NEW SCIENTIST 13 April 2002

The Plants that Shaped Our Gardens by David Stuart, Frances Lincoln,

HOW many of us wandering round a local garden centre have any idea where the plants we choose originally came from, or how they reached us? David Stuart haa the answer: obsessive collectors on extraordinary adventures. Roses, tulips, magnolias, lilies. orchids, delphiniums, poppies and phlox - we owe these riches and thousands of other plants to a bunch of people who were prepared to endure hardship and danger in pursuit of new species. Many survived exttemes of climate, terrain and isolation, not to mention hunger, disease, wild animals and often hostile natives, only to lose their precious specimens and botanical notes in shipwrecks on the way home. David Stuart tells their stories with great panache in 'The Plants that Shaped Our Gardens, a beautifully written and well ilIustrated book. He reckons that the flood of new plants into Europe over the past five centuries has been the main drIving force behInd garden design. This abundance of choice cracked the rigid mould of Europe's formal parterres and landscape gardens. It encouraged the development of exuberant flower beds, herbaceous borders, rockeries, water gardens and hothousea - all of which draw the eye to the plants rather than the View.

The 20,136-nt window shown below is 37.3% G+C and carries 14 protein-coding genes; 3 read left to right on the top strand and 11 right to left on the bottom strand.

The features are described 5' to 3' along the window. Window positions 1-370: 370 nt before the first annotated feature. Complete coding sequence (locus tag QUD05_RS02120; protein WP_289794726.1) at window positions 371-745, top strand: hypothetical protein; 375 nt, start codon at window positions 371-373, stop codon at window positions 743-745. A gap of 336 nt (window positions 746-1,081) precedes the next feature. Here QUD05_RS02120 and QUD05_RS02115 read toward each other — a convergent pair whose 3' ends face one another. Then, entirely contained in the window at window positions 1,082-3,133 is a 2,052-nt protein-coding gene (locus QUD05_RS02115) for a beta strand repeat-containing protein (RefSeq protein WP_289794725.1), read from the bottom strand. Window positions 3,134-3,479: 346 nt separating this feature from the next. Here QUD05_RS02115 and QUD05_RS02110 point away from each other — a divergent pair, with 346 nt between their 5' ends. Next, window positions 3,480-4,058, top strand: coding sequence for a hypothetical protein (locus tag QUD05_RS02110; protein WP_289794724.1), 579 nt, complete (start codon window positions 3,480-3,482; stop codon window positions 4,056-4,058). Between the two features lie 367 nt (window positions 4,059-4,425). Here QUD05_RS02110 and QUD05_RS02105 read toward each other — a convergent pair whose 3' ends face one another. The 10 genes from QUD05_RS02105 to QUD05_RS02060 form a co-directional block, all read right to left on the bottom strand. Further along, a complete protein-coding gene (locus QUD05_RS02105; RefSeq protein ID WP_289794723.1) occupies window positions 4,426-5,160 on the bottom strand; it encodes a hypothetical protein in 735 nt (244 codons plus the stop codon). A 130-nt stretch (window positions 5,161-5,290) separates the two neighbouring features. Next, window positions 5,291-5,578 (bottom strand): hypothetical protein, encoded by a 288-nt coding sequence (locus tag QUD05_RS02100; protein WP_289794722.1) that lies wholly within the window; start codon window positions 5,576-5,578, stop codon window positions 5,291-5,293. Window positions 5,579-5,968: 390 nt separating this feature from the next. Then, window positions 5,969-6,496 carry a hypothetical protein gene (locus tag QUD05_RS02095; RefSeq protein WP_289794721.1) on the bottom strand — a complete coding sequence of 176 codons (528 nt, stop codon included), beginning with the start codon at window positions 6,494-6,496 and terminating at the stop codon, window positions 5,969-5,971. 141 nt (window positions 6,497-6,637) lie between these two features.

Sadly, its lastlng appeal as a reference is let down by a seriously inadequate index.

Sue Armstrong is a freelance science writer and editor.


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